The Magazine for Underwater Professionals
Relocating underwater sites made easy with acoustic beacons
Attempting to relocate underwater objects in a low-visibility environment can be a difficult and time-consuming task. Acoustic pingers and transponders solve this problem. Not long ago these devices were expensive pieces of equipment used primarily by the military, the oil and gas industry and oceanographic institutions. Today, these underwater locating beacons are being employed by a wide range of users including commercial diving companies, public safety dive teams, universities, environmentalists and companies in the energy industry.
One organisation employing these acoustic locators is EGS Asia in the Philippines. EGS is an international group of companies with offices in Europe, the Americas, Asia and Australia. It started in the near-shore environment doing port projects, reclamation work and pipeline laying. Today, EGS offers a broad range of technical services to the oil and gas, telecommunications and marine infrastructure markets.
As part of a recent project EGS Asia had to deploy an acoustic Doppler current profiler (ADCP), which is used to measure water current velocities over a depth range. To ensure the ADCP could be recovered when it was time to retrieve the stored data, EGS’s Roberto Ruiz attached a JW Fishers, USA, MFT-1 transponder. The transponder stays dormant, saving battery power, until activated by a gun-like device called an interrogator which causes it to begin transmitting an acoustic signal. The interrogator can be carried by a diver or deployed from a boat. Once the transponder begins sending a signal, the interrogator detects it and displays direction and distance to the target.
Ruiz reports: “We attach a MFT-1 to the tripod holding the ADCP before deployed in 15- to 35-metre water depth. Using the interrogator, the device can quickly be relocated and recovered.”
Ireland’s seabed territory is ten times larger than its landmass. The Ocean Science and Information Services Marine Institute was established to undertake and assist in marine research, to promote economic development, create employment opportunities and protect the ocean environment. The institute provides scientific and technical information that helps the country’s legislators make sound policy decisions to support and sustain Ireland’s valuable marine resource.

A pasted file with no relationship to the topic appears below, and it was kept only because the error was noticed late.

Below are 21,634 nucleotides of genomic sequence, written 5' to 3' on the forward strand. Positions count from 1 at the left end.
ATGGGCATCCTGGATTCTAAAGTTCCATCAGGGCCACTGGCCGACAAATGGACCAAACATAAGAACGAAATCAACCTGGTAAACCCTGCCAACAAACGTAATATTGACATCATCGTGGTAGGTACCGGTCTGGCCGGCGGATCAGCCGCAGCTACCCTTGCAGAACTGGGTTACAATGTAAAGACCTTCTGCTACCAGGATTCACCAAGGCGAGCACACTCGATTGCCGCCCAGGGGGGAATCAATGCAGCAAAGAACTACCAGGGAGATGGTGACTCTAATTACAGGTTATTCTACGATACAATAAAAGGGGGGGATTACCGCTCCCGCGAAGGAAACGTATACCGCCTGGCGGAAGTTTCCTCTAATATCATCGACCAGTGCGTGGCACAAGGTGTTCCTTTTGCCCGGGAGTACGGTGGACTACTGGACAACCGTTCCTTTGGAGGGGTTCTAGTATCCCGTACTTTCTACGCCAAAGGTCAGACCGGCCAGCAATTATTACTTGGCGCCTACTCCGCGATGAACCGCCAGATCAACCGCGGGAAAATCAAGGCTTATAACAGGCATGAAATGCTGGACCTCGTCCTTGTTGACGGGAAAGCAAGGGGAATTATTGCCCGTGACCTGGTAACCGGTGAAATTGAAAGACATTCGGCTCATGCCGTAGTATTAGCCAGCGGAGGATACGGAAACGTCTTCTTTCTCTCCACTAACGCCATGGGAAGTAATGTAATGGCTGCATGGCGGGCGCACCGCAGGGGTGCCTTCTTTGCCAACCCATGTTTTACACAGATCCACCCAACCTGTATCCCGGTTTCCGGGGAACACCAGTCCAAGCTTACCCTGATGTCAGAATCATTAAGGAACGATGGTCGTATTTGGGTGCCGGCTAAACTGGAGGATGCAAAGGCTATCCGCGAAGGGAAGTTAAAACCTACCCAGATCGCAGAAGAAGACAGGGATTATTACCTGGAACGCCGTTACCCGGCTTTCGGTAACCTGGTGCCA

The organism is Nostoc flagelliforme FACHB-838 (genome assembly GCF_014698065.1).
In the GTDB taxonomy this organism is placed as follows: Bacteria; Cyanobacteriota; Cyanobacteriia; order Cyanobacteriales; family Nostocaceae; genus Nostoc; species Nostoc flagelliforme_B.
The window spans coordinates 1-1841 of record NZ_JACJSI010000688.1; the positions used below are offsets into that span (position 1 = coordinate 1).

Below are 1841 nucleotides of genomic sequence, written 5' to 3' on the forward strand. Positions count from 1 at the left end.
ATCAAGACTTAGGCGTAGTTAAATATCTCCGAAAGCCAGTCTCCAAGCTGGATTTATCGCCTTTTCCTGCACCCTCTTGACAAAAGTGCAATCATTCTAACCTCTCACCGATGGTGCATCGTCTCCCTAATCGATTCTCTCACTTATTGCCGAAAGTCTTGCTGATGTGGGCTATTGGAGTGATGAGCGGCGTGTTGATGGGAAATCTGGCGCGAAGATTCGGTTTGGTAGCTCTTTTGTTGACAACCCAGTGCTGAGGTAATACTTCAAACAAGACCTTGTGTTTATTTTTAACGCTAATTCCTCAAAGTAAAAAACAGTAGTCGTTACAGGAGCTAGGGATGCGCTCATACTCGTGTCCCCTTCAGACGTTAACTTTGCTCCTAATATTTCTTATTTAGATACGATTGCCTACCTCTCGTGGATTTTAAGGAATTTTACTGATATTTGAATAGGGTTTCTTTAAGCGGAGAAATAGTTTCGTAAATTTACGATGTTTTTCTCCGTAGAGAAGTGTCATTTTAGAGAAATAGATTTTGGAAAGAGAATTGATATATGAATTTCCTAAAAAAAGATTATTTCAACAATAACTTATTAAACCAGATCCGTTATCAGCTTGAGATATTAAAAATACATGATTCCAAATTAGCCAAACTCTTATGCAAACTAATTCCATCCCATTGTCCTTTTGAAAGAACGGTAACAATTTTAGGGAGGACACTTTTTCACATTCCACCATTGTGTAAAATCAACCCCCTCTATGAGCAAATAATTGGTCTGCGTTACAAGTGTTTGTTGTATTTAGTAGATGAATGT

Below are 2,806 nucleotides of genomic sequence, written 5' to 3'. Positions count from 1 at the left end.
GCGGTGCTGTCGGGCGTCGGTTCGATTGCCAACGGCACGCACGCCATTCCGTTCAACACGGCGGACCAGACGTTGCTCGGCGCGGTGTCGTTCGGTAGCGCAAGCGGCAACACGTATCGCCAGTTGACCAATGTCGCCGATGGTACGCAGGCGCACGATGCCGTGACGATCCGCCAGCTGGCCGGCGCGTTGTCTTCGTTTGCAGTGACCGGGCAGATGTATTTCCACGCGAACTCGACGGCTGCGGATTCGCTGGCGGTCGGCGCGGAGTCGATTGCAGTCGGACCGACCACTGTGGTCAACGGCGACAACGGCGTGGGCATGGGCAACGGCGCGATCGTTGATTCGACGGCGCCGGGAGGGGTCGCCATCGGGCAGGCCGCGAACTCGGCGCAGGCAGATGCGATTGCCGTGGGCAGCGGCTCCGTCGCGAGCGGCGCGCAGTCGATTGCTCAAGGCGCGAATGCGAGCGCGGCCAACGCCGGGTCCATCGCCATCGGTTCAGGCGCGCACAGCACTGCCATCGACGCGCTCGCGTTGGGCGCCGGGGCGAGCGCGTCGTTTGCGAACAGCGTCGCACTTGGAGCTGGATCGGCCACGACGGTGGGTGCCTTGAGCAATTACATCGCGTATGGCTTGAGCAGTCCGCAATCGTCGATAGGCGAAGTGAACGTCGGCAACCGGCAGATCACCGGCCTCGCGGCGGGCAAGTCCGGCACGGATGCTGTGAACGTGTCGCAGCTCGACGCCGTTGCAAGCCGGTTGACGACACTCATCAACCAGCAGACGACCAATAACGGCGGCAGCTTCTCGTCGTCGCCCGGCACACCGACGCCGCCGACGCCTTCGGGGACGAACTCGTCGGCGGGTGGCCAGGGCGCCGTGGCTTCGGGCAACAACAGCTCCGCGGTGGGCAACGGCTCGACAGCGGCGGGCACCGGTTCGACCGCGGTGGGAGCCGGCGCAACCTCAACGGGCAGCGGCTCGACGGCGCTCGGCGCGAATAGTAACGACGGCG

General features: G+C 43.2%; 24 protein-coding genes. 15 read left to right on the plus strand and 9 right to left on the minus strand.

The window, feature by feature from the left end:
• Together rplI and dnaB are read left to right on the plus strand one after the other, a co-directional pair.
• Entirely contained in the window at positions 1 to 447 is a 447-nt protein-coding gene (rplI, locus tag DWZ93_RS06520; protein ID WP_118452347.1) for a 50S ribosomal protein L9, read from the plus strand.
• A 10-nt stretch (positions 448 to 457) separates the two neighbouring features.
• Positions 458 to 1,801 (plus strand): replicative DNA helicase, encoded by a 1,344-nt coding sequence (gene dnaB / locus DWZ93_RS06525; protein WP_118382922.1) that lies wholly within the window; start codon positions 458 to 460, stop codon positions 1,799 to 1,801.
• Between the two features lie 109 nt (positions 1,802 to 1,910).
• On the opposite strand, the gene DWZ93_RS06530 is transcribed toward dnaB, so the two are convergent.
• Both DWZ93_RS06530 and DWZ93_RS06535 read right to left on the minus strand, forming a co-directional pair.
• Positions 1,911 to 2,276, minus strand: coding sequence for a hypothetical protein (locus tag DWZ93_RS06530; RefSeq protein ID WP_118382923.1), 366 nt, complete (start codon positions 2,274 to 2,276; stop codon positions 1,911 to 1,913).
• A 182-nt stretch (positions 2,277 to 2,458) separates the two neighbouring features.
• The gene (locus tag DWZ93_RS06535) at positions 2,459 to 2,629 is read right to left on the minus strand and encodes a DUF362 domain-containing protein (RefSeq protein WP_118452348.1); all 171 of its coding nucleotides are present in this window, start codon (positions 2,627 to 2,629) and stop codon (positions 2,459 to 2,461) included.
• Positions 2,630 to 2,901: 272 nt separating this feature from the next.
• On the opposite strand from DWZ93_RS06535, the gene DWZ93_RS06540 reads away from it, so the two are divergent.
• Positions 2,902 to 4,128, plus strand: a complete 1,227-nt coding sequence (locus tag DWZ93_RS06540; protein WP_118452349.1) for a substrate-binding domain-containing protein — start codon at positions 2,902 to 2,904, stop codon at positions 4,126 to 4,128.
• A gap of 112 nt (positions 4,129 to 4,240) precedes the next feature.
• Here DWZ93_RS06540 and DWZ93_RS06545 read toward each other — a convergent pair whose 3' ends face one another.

Routine monitoring and measuring of the ocean environment is essential to gather the data needed to provide the best advice. The work is carried out by a team of scientists and technicians which scrutinise any variations in marine chemistry or changes in the benthic environment. To ensure its oceanographic monitoring instruments can easily be recovered, the institute is using JW Fishers’ MFT-1 transponders and DHI-1 interrogator.
Helping to relocating underwater sites and oceanographic equipment is not the only use of these acoustic devices. Propipe in the United Kingdom is a leader in the design and manufacture of pipeline ‘pigs’ for the oil and gas industry. These pigs perform various maintenance operations inside the pipe, and ‘pigging’ is generally done without stopping the flow of material through the pipe. This is accomplished by inserting the pig into a ‘launching station’, an oversized section of the pipe that then narrows to the normal diameter. The pig is moved along by the pressure of the product moving through the pipeline, and is then removed at a receiving station, the ‘pig catcher’. To ensure the pig’s movement can be tracked, and its exact location determined should it become stuck, an acoustic pinger is attached. Propipe has acquired several of Fishers’ PR-1 pinger receivers so that it can track its pigs and be sure they are safely recovered.